I work on Cloud Foundry. It's a Platform-as-a-Service, so it let's SaaS developers push their source code, ask for n instances of the application to be run (in parallel, on separate servers), and then expose their app to their users on the web via a URL like, with the expectation that all traffic to that URL will be load-balanced across the n servers. I'm working on a team that's rewriting much of Cloud Foundry in Go. To test that our new code is working, we wanted to write a high-level system test which pushed an app, asked for 3 instances, and then make some requests to the app's URL and somehow assert that it eventually hit all 3 instances.

Now if the load balancer is doing its job and randomly but uniformly distributing load to all three servers, then there's some chance, albeit small, that even if you curl the endpoint 100 times, you'll never hit one of the app instances. In other words, even if the parts responsible for starting up 3 instances are working, and even if the parts responsible for keeping instances up and running (or restarting them quickly if they crash) are working, and even if the load balancer is being fair and balanced, there's some chance that you'll just happen to never hit one (or two) of those instances. A case like that would be a false negative.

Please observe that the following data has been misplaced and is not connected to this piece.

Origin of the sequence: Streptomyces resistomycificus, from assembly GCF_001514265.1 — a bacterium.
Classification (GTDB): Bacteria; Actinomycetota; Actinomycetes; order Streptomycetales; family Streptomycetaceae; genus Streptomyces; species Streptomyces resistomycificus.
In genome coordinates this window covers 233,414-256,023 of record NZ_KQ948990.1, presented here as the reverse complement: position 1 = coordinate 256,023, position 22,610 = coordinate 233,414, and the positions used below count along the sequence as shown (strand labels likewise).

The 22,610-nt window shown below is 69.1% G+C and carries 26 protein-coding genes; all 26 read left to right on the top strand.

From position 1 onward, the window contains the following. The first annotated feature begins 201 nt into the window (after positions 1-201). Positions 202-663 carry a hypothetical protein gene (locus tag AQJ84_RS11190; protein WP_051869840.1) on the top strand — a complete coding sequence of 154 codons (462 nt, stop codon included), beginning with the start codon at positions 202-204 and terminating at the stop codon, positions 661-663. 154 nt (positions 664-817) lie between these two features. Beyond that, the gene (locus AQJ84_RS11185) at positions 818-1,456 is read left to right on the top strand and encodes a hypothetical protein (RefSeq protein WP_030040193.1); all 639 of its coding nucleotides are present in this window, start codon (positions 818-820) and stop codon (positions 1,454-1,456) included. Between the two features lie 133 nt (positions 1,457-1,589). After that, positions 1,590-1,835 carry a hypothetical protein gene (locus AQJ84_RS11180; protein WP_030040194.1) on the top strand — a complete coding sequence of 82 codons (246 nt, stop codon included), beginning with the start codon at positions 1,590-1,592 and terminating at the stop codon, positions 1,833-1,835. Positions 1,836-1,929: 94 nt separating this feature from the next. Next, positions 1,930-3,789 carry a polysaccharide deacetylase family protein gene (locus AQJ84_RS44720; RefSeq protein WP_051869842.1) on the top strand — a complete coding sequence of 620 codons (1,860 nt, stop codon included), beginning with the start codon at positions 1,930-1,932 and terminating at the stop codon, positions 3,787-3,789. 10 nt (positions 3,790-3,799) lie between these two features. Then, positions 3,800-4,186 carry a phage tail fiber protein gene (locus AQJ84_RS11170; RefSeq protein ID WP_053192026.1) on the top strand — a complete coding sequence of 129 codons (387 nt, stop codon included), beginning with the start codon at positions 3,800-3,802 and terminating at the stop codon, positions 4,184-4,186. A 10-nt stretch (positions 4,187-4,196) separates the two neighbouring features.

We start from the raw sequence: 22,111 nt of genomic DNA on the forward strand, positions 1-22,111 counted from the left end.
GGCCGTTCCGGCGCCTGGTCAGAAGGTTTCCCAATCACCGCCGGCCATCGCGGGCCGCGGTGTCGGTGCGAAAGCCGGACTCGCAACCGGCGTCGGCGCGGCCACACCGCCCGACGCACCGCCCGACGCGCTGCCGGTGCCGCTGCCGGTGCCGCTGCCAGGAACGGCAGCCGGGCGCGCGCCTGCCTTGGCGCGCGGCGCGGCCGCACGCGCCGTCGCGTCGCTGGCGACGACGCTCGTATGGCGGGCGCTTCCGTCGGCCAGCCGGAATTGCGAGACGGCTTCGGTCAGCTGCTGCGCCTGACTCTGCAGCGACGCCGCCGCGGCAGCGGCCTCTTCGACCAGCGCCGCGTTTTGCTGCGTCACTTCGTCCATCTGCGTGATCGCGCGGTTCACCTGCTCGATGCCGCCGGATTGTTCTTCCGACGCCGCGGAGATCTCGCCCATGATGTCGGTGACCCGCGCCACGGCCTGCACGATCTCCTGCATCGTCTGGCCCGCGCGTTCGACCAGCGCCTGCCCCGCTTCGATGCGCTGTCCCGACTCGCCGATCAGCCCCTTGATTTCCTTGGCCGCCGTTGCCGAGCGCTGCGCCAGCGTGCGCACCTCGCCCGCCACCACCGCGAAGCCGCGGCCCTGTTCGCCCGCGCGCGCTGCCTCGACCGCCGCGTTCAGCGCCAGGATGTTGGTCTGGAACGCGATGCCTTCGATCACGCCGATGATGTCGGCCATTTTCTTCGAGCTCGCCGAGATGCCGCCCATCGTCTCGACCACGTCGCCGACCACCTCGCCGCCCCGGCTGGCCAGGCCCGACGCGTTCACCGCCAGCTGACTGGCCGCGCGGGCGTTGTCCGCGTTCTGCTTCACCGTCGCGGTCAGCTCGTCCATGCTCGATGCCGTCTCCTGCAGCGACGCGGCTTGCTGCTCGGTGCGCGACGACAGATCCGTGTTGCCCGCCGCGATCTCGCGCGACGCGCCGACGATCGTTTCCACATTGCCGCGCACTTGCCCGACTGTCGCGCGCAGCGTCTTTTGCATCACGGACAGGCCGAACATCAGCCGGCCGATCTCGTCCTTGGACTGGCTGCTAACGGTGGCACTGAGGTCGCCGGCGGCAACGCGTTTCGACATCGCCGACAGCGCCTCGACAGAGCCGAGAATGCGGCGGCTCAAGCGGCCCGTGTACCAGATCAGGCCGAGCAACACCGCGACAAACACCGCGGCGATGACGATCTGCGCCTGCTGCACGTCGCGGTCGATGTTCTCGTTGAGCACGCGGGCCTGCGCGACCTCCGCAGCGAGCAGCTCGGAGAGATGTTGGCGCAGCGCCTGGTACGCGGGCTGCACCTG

So the question is, if I'm going to write a test that hits the app's endpoint in a for loop, how many times do I have to iterate to have 99.9% that I won't encounter a false negative. We want to be pretty sure that if this test ever fails in the future, it should be catching a real failure within the system.